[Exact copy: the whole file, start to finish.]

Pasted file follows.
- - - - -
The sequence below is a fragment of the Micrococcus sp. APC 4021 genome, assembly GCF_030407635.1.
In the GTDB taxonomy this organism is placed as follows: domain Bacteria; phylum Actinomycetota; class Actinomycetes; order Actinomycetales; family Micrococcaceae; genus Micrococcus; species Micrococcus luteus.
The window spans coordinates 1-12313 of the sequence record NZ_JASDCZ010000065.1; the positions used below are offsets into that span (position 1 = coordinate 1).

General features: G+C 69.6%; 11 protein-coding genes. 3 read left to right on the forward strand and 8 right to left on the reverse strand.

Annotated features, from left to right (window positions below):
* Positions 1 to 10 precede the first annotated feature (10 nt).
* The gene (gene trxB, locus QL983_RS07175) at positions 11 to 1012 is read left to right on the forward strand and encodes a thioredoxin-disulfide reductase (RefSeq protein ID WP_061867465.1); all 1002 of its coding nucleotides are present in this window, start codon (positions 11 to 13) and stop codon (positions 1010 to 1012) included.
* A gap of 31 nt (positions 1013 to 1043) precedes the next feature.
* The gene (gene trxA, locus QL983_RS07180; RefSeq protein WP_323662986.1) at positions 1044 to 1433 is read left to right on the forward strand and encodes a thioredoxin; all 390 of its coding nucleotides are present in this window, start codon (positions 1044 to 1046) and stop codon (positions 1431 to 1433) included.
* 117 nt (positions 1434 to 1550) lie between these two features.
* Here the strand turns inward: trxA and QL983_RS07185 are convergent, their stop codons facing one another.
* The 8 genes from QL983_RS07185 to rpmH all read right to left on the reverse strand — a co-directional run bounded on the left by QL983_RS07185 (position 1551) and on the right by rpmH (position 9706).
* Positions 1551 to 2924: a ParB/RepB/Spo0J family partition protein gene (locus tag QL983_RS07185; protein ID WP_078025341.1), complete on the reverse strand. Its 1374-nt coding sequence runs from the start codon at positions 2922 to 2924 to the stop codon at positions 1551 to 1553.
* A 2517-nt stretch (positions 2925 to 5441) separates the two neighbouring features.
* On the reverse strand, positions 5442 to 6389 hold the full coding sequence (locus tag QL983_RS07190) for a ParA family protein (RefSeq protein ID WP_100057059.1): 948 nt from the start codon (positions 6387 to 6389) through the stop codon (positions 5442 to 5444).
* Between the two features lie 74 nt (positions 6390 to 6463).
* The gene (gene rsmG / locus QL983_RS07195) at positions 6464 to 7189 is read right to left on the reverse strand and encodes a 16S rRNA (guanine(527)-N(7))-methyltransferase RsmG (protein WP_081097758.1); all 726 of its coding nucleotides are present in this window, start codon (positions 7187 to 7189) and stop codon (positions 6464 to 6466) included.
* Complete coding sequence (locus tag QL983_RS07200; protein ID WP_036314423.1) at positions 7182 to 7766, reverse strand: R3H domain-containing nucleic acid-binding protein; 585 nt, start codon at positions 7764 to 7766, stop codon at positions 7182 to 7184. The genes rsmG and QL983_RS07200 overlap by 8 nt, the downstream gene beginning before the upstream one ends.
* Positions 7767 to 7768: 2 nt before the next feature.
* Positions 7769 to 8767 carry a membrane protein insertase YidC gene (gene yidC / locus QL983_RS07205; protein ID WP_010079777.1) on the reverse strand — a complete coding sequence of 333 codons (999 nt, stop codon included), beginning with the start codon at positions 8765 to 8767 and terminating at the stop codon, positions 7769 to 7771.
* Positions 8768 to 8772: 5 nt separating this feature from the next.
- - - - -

The sequence below is a fragment of the Micrococcus sp. APC 4021 genome, assembly GCF_030407635.1.
In the GTDB taxonomy this organism is placed as follows: domain Bacteria; phylum Actinomycetota; class Actinomycetes; order Actinomycetales; family Micrococcaceae; genus Micrococcus; species Micrococcus luteus.
The window spans coordinates 1-12313 of the sequence record NZ_JASDCZ010000065.1; the positions used below are offsets into that span (position 1 = coordinate 1).

General features: G+C 69.6%; 11 protein-coding genes. 3 read left to right on the forward strand and 8 right to left on the reverse strand.

Annotated features, from left to right (window positions below):
* Positions 1 to 10 precede the first annotated feature (10 nt).
* The gene (gene trxB, locus QL983_RS07175) at positions 11 to 1012 is read left to right on the forward strand and encodes a thioredoxin-disulfide reductase (RefSeq protein ID WP_061867465.1); all 1002 of its coding nucleotides are present in this window, start codon (positions 11 to 13) and stop codon (positions 1010 to 1012) included.
* A gap of 31 nt (positions 1013 to 1043) precedes the next feature.
* The gene (gene trxA, locus QL983_RS07180; RefSeq protein WP_323662986.1) at positions 1044 to 1433 is read left to right on the forward strand and encodes a thioredoxin; all 390 of its coding nucleotides are present in this window, start codon (positions 1044 to 1046) and stop codon (positions 1431 to 1433) included.
* 117 nt (positions 1434 to 1550) lie between these two features.
* Here the strand turns inward: trxA and QL983_RS07185 are convergent, their stop codons facing one another.
* The 8 genes from QL983_RS07185 to rpmH all read right to left on the reverse strand — a co-directional run bounded on the left by QL983_RS07185 (position 1551) and on the right by rpmH (position 9706).
* Positions 1551 to 2924: a ParB/RepB/Spo0J family partition protein gene (locus tag QL983_RS07185; protein ID WP_078025341.1), complete on the reverse strand. Its 1374-nt coding sequence runs from the start codon at positions 2922 to 2924 to the stop codon at positions 1551 to 1553.
* A 2517-nt stretch (positions 2925 to 5441) separates the two neighbouring features.
* On the reverse strand, positions 5442 to 6389 hold the full coding sequence (locus tag QL983_RS07190) for a ParA family protein (RefSeq protein ID WP_100057059.1): 948 nt from the start codon (positions 6387 to 6389) through the stop codon (positions 5442 to 5444).
* Between the two features lie 74 nt (positions 6390 to 6463).
* The gene (gene rsmG / locus QL983_RS07195) at positions 6464 to 7189 is read right to left on the reverse strand and encodes a 16S rRNA (guanine(527)-N(7))-methyltransferase RsmG (protein WP_081097758.1); all 726 of its coding nucleotides are present in this window, start codon (positions 7187 to 7189) and stop codon (positions 6464 to 6466) included.
* Complete coding sequence (locus tag QL983_RS07200; protein ID WP_036314423.1) at positions 7182 to 7766, reverse strand: R3H domain-containing nucleic acid-binding protein; 585 nt, start codon at positions 7764 to 7766, stop codon at positions 7182 to 7184. The genes rsmG and QL983_RS07200 overlap by 8 nt, the downstream gene beginning before the upstream one ends.
* Positions 7767 to 7768: 2 nt before the next feature.
* Positions 7769 to 8767 carry a membrane protein insertase YidC gene (gene yidC / locus QL983_RS07205; protein ID WP_010079777.1) on the reverse strand — a complete coding sequence of 333 codons (999 nt, stop codon included), beginning with the start codon at positions 8765 to 8767 and terminating at the stop codon, positions 7769 to 7771.
* Positions 8768 to 8772: 5 nt separating this feature from the next.